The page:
What is Motif in Literature?

Updated: January 27, 2023
A motif is a recurring idea, image, or symbol in a work of literature. It often serves as a means of conveying the author's central message or theme.
Detailed answer:

A motif is often used to help convey the main idea of a story or poem. Motifs often have a deep and hidden meaning that the author uses to add depth and richness to the story. You can think of them as symbols with multiple layers of meaning that make up something larger than themselves; they are often thought-provoking and have an emotional impact on readers.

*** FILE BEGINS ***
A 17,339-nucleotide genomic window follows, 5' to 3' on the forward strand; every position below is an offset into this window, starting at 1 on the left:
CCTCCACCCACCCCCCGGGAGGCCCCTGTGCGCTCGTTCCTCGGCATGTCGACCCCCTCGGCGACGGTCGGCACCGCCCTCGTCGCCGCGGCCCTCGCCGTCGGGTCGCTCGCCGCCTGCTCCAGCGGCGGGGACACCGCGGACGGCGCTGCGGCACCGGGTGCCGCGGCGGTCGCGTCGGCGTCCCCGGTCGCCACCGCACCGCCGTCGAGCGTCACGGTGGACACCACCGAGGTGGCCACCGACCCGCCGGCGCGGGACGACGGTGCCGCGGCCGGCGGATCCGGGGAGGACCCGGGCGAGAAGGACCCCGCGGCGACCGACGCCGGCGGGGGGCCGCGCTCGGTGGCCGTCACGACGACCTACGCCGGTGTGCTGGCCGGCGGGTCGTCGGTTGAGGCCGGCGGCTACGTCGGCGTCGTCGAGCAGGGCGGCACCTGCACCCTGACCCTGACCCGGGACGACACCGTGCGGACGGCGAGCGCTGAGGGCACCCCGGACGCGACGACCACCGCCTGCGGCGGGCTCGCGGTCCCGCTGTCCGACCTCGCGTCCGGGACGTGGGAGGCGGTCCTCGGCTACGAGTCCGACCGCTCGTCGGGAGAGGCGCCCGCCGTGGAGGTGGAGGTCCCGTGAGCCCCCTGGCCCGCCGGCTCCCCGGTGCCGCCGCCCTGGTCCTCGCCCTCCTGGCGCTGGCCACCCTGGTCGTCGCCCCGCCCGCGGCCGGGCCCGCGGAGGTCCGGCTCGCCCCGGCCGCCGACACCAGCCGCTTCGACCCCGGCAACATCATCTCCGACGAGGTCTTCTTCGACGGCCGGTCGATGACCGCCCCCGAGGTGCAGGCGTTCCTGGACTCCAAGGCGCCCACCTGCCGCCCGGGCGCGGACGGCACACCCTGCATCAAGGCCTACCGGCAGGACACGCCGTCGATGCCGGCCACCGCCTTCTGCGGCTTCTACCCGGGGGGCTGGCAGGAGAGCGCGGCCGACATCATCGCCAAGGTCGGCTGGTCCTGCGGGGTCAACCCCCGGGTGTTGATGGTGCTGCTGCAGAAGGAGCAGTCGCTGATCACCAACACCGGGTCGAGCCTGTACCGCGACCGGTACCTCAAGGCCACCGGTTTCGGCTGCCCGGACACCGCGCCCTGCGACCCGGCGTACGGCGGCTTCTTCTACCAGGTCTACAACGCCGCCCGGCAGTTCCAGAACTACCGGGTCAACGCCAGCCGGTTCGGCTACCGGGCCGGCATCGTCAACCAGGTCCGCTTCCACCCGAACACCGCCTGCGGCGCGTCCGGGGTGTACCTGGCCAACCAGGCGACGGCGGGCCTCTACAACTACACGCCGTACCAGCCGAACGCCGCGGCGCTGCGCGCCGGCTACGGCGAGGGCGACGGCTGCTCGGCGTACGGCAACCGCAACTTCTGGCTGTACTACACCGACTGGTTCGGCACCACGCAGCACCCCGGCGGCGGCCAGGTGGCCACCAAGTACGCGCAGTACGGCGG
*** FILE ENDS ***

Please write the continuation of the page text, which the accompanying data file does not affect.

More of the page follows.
A common literary motif is the “Gothic” setting or atmosphere, which is characterized by dark, gloomy castles and manors; ghosts; secret passageways; graveyards (or cemeteries); old books; mysterious strangers; wild animals (especially wolves); witches; magic spells or potions; storms; etc.

As an example, consider this quote from Edgar Allan Poe’s short story “The Fall of The House Of Usher,” which contains many literary elements that form its overall “Gothic” mood:

There are certain queer times and occasions in human experience when a man takes this whole universe for a vast practical joke, though the wit thereof he but dimly discerns, yet finds himself utterly unable to detect any point wherein it becomes transparently obvious that what he regards as comical is really serious — at least to any one else than himself.

What is Motif in Literature?. (2023, Jan 27). Retrieved from https://graduateway.com/qa/what-is-motif-in-literature/